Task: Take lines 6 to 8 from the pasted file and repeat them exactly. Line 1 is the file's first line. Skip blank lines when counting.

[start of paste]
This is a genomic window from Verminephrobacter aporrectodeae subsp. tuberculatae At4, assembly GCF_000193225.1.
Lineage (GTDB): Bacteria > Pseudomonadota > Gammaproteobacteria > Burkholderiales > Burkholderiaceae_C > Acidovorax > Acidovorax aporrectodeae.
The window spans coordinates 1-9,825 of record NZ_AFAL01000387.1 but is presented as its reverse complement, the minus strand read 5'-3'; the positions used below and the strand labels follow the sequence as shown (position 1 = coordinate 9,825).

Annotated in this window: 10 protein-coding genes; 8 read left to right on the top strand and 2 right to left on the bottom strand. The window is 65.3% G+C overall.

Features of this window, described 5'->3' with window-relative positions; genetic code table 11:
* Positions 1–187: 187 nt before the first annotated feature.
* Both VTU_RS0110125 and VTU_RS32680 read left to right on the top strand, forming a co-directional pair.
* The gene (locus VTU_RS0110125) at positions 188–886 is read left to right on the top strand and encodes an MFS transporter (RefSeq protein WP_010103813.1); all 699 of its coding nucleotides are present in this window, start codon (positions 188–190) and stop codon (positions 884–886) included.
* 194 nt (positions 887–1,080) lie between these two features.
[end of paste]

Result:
* Positions 1–187: 187 nt before the first annotated feature.
* Both VTU_RS0110125 and VTU_RS32680 read left to right on the top strand, forming a co-directional pair.
* The gene (locus VTU_RS0110125) at positions 188–886 is read left to right on the top strand and encodes an MFS transporter (RefSeq protein WP_010103813.1); all 699 of its coding nucleotides are present in this window, start codon (positions 188–190) and stop codon (positions 884–886) included.